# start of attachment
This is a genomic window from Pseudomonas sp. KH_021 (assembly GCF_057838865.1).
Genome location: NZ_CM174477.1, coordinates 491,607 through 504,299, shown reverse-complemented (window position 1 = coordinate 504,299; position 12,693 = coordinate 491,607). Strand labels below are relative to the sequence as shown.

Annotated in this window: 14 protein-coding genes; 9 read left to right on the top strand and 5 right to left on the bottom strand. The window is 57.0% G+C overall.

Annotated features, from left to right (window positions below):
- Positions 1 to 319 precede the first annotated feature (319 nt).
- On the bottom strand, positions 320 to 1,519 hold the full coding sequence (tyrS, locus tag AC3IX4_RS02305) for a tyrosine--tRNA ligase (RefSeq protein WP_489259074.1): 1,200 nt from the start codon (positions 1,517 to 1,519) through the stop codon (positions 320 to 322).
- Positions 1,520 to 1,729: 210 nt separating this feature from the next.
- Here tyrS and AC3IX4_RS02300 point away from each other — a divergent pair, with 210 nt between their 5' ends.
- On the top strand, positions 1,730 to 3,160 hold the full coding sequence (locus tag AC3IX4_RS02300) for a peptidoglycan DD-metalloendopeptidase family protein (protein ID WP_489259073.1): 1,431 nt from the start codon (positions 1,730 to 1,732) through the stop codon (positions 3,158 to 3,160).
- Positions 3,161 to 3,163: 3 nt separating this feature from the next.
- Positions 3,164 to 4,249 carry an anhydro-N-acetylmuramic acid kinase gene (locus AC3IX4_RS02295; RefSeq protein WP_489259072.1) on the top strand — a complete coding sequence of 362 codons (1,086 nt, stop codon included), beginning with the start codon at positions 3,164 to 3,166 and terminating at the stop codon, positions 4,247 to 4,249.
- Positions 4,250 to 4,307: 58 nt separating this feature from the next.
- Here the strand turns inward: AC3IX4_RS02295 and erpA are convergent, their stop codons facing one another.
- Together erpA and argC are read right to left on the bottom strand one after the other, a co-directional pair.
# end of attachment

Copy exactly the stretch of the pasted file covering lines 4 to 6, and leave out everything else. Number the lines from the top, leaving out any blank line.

Annotated features, from left to right (window positions below):
- Positions 1 to 319 precede the first annotated feature (319 nt).
- On the bottom strand, positions 320 to 1,519 hold the full coding sequence (tyrS, locus tag AC3IX4_RS02305) for a tyrosine--tRNA ligase (RefSeq protein WP_489259074.1): 1,200 nt from the start codon (positions 1,517 to 1,519) through the stop codon (positions 320 to 322).